The event started with brief presentations and a free-form Q&A session with David’s experts, Joyce Sullivan, VP of Social Business Programs at Socialware, and Tom Chernaik, CEO and Co-Founder of CommandPost/CMP.LY.  We then brainstormed in groups of five or six, while David, Joyce and Tom circulated among us, and came up with the most immediate concerns preventing a company from embracing social media as part of its communications strategy.  Once we had around two dozen questions, we voted to determine the top six that we felt needed the most urgent attention. Each group took one question and proposed specific answers that could be implemented to address the concerns of cautious social media adopters.

The groups considered:

  1. How to convince senior management that social media isn’t just for teenagers
  2. How to make the business case for social media
  3. How to create compliant content
  4. How to help people realize that social media is more than just Twitter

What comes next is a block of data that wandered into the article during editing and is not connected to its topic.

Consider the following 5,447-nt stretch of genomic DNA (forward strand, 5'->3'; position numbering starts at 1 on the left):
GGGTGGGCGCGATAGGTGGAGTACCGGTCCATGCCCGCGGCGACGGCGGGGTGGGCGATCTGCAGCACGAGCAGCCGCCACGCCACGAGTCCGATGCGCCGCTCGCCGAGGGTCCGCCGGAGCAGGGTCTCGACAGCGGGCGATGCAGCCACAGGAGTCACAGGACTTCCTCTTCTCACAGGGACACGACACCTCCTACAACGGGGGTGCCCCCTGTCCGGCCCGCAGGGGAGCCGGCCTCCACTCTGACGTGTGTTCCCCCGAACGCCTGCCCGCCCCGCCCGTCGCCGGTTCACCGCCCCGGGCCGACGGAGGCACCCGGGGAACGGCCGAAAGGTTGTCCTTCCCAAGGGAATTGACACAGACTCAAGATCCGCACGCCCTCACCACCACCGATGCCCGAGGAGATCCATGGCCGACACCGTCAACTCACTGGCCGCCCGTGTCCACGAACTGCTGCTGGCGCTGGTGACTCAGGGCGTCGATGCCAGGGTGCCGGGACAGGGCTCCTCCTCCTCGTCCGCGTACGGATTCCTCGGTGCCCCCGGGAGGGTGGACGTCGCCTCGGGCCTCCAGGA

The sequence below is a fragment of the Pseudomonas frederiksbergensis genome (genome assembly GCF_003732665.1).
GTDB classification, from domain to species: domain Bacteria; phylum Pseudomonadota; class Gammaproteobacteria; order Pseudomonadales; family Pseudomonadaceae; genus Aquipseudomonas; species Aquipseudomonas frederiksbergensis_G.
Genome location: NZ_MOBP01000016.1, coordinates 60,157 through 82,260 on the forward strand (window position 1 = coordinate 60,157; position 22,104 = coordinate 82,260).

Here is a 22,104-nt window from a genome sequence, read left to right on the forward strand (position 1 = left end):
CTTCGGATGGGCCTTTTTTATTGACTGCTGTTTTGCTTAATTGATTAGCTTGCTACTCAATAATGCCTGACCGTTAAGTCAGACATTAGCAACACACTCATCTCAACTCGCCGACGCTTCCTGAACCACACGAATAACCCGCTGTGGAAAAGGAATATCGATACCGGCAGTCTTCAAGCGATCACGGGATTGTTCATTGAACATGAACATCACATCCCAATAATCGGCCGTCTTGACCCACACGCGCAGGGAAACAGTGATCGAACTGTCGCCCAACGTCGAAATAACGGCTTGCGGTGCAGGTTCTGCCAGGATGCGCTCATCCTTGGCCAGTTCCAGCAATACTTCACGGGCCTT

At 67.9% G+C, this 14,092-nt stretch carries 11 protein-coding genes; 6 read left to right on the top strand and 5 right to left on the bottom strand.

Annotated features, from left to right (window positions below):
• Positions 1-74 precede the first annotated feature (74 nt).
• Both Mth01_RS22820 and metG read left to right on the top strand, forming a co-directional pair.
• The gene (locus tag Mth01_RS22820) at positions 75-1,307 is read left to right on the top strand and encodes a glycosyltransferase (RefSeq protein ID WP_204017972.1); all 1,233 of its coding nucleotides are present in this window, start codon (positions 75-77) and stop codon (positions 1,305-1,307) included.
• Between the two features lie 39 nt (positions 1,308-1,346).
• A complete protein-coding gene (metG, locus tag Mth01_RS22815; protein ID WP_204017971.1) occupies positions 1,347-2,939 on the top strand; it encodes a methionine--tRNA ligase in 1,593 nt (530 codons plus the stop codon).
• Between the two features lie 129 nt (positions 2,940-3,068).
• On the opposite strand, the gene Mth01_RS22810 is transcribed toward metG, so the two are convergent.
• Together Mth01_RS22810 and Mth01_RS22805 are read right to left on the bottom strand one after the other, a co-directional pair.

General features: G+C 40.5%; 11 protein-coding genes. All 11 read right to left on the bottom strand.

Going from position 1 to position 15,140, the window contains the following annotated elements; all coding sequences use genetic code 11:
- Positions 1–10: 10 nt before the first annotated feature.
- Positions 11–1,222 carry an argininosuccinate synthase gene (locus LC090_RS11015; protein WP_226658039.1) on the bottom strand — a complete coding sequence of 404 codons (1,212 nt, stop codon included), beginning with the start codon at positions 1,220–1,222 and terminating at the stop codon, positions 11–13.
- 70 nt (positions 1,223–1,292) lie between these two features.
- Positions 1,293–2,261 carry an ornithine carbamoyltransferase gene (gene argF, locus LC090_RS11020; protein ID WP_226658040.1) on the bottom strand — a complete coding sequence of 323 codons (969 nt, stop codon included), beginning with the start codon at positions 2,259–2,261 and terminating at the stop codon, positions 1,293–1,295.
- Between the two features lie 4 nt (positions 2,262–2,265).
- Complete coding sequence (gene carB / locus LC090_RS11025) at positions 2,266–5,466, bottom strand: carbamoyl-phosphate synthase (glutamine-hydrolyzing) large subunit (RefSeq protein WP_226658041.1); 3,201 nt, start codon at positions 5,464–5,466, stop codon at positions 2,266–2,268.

5. How to do real-time response
  6. How to respond if your social channels are hacked

We arrived at some clever answers and heard a broad range of ideas. But the part I like best is that we’re not done. The #SocialWallStreet event was not intended to be a one-off experiment. It was a seed to get a conversation growing in our industry. There will be future Meetups (and I look forward to them), but we should be talking about this constantly.

The answers proposed by the attendees of Thursday’s event can be seen here. I invite anyone and everyone to join the conversation, and if you’ve got an idea to share, let us know.  Post a comment to the event summary. Start a debate within your own company. Heck, send me your idea! This is just going to get more interesting, and I want to see how it turns out.

Joyce captured the attitude of the event perfectly as she wrapped up her opening remarks: “The regulations are in place, but you’re all waiting for someone to give you permission. OK, fine. I give you permission. Now get to it.”  Sounds good to me.